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For RPs, administration is the new insolvency

The new insolvency regime for registered providers, brought into force on 5 July, means changes for the way the sector deals with financial failure, write Winckworth Sherwood’s Patricia Umunna and Marie-Louise King

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The new insolvency regime for registered providers (RPs) was brought into force by two statutory instruments – the Insolvency of Registered Providers of Social Housing Regulations 2018 and the Housing Administration (England and Wales) Rules 2018.


Before 5 July, if specified insolvency procedures occurred in relation to an RP, a moratorium – under the Housing and Regeneration Act 2008 (HRA) – of 28 working days, extendable with the consent of the secured creditors, was automatically triggered.


During such moratoria, the Regulator of Social Housing (RSH) could make proposals for managing that RP’s property, which if agreed by the secured creditors, would bind all the RP’s creditors. At the end of the moratorium if no proposal or extension was agreed, the RP’s secured creditors could enforce their security, but, to date, this has never occurred.


For RPs incorporated under the Companies Acts, the normal corporate administration process under the Insolvency Act 1986 also applied, but this was not available to RPs incorporated as co-operative and community benefit societies.


Many RPs have diversified their businesses and taken on more debt to finance building more homes.


Such increased exposure led many to conclude that a more robust RP insolvency regime was required.


Investigations into the Cosmopolitan collapse found the existing regime unfit for purpose, particularly if a large and/or complex RP got into financial difficulty. Hence a bespoke administration regime for RPs has been created.


The secretary of state – and with their consent, the RSH – can apply to the court for a housing administration order and the appointment of a housing administrator, who must be a qualified insolvency practitioner.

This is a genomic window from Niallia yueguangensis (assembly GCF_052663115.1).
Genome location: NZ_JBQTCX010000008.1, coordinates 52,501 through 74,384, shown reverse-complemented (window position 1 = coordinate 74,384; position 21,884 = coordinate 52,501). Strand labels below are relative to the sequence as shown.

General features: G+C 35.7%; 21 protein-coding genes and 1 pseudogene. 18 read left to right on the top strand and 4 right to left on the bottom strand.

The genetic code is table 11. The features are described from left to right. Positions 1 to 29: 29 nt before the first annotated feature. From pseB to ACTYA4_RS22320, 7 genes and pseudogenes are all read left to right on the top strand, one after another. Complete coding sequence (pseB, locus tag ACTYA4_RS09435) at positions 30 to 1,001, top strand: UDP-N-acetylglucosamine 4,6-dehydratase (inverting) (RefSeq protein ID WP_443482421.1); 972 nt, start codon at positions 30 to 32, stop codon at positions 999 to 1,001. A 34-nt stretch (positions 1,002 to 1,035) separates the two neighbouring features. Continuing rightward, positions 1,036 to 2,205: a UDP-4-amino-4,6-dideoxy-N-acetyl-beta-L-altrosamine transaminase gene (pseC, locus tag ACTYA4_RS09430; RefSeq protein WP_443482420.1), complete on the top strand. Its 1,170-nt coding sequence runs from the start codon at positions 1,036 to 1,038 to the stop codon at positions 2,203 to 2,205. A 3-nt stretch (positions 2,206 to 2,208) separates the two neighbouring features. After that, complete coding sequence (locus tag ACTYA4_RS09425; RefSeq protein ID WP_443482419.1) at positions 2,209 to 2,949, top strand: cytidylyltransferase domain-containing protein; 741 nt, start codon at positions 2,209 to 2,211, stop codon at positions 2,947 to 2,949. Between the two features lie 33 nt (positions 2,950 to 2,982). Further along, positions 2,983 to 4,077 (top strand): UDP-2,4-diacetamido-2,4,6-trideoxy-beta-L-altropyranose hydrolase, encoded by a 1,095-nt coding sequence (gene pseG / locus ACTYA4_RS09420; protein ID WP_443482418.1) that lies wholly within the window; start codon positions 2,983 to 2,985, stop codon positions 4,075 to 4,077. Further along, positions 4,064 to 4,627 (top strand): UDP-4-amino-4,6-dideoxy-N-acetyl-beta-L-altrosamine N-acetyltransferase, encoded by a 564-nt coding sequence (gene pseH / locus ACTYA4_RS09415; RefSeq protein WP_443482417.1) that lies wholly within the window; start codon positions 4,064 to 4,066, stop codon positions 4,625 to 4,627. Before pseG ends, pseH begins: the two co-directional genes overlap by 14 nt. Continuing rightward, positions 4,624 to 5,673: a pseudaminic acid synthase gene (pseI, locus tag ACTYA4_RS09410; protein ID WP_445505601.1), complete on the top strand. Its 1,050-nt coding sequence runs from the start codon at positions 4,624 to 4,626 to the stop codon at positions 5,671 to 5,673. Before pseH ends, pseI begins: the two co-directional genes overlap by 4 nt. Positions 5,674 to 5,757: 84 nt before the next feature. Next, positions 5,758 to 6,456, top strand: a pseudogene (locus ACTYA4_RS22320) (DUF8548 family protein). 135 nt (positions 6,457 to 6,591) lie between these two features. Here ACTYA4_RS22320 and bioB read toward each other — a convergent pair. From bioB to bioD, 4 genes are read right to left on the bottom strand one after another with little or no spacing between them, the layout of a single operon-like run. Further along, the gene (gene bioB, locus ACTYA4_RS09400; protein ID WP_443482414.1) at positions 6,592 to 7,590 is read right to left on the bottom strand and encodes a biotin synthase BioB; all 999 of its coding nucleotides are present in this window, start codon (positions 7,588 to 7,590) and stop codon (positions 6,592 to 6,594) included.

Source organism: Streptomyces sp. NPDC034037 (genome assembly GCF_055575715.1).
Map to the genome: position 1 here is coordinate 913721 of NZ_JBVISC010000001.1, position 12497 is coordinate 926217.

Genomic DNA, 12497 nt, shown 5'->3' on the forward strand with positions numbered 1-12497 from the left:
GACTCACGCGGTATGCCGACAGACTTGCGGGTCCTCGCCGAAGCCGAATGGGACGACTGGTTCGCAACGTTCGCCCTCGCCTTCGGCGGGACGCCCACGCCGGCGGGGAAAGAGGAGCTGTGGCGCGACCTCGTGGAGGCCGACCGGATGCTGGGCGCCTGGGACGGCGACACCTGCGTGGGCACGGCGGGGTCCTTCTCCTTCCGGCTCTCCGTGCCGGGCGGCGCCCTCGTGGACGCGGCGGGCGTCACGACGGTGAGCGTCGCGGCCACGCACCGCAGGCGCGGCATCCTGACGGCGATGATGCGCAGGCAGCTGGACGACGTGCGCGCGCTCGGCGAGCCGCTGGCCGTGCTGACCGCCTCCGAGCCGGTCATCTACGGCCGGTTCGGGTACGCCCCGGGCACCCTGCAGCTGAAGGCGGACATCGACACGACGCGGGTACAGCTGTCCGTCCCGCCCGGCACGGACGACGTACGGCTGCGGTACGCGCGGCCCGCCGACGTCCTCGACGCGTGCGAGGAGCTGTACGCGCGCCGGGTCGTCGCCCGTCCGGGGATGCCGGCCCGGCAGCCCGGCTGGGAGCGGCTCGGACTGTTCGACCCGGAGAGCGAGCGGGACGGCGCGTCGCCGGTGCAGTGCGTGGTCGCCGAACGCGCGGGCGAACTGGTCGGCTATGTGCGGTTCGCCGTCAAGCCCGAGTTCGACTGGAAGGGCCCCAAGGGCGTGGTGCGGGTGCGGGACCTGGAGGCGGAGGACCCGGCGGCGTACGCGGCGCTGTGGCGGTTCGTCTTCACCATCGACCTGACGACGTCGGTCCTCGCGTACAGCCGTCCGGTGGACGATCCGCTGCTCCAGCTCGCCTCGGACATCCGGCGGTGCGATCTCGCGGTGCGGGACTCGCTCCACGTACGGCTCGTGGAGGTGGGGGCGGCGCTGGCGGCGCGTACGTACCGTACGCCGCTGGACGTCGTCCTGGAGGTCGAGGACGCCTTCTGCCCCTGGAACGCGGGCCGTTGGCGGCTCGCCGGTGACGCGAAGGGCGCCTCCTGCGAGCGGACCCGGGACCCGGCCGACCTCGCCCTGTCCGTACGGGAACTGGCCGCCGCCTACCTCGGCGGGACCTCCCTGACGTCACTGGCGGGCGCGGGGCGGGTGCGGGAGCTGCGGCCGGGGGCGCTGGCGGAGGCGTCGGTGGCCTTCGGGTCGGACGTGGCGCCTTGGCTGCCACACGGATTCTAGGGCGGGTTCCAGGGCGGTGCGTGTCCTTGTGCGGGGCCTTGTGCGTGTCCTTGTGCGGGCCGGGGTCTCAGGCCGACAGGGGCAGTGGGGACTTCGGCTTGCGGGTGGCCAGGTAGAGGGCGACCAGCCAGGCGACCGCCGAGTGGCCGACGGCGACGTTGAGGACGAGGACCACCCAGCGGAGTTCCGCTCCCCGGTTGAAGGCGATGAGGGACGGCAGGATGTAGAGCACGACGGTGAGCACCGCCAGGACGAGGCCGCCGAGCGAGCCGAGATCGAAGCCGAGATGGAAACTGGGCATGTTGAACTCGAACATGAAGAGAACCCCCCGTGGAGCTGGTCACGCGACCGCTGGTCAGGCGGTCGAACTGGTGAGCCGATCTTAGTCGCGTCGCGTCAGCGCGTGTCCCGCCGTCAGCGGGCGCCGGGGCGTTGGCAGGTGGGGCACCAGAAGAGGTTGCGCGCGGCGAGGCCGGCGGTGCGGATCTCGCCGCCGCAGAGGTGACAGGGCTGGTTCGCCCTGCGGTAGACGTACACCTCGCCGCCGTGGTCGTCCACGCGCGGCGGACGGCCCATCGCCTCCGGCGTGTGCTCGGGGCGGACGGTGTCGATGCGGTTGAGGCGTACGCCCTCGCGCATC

The court will only grant a housing administration order if satisfied that the RP is unable, or likely to be unable, to pay its debts, or that it would be just and equitable in the public interest to wind up the RP.

Consent from the RP’s creditors is not required but notice of the application must be given to specific individuals. If the application is granted, the housing administrator’s appointment must be gazetted as soon as reasonably practicable.


Any creditor of the RP can apply to court to replace the housing administrator or end the housing administration if it considers a housing administrator is not meeting their duties.


Once appointed, the housing administrator will manage the RP’s affairs, business and property in order to achieve two objectives.


The first objective is to rescue the RP as a going concern or achieve a better result for the RP’s creditors as a whole than would be likely if the RP were wound up without being in housing administration.


If neither of these are reasonably practical to achieve, the first objective permits a sale of the RP’s properties in order to make a distribution to its secured or preferential creditors, as long as said sale does not unnecessarily harm the interests of the RP’s creditors as a whole.